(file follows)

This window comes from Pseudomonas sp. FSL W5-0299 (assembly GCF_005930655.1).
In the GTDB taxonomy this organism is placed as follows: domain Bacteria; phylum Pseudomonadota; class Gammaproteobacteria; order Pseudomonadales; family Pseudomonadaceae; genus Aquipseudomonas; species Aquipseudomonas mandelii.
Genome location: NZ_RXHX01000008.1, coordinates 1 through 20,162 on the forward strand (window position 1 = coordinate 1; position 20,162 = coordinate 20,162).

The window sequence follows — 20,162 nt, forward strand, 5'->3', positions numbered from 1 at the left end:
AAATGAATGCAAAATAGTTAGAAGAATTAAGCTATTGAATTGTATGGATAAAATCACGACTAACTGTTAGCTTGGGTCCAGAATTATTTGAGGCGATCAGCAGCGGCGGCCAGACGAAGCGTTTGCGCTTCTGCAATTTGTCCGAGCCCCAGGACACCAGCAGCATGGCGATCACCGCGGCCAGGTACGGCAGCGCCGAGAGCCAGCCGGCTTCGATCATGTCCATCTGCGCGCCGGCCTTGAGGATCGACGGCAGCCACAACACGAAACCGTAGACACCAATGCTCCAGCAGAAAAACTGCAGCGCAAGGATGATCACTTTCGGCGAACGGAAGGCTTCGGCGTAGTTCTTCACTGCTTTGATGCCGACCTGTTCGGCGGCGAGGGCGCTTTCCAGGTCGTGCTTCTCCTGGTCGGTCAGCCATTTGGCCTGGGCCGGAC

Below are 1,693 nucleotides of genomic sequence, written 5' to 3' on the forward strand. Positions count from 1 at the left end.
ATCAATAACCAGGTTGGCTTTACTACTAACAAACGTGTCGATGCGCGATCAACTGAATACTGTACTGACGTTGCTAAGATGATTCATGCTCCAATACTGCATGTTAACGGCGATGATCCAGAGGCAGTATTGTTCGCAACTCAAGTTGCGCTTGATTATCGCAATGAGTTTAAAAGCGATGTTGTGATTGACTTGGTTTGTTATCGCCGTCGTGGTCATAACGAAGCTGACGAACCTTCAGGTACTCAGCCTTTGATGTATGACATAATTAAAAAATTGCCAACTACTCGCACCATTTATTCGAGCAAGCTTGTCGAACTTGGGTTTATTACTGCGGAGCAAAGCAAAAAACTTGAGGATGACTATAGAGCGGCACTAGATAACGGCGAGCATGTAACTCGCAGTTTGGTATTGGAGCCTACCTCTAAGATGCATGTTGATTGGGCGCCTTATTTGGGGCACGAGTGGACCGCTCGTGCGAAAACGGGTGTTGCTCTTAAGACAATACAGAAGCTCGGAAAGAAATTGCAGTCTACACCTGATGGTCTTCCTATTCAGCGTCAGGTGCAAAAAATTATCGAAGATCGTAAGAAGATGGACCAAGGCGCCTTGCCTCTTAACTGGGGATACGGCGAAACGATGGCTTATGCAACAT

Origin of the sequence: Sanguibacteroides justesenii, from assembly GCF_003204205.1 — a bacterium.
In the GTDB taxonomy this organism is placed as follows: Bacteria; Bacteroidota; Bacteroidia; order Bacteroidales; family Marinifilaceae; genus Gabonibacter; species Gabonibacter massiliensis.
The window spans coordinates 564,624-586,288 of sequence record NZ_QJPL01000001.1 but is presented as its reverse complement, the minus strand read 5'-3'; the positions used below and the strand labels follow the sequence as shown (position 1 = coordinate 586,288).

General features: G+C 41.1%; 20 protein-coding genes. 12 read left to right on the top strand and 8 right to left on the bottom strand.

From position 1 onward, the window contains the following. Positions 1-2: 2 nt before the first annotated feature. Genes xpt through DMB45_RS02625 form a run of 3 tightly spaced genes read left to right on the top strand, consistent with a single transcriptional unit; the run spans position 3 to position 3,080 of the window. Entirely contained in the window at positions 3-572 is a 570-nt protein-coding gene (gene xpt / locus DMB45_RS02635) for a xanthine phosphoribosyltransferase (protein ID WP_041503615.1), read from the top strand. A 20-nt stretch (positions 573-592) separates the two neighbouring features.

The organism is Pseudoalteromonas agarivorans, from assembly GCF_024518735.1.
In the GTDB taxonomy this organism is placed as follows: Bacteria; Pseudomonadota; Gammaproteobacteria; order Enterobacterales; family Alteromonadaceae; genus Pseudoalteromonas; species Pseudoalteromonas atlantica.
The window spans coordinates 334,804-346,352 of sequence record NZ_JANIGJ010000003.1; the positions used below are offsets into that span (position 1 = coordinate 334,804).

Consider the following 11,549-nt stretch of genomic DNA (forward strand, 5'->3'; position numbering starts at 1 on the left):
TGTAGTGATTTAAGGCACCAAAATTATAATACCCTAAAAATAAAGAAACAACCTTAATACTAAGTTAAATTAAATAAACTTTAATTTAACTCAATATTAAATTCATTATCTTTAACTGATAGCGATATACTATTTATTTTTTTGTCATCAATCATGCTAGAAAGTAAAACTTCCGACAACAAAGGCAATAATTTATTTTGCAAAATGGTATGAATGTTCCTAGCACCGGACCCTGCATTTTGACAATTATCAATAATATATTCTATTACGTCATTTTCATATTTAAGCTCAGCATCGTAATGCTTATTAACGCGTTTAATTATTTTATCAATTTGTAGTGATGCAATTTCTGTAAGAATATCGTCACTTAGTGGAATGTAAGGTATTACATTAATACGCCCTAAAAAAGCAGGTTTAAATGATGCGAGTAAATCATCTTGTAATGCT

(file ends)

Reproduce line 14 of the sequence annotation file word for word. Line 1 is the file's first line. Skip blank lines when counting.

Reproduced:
In the GTDB taxonomy this organism is placed as follows: Bacteria; Pseudomonadota; Gammaproteobacteria; order Enterobacterales; family Alteromonadaceae; genus Pseudoalteromonas; species Pseudoalteromonas atlantica.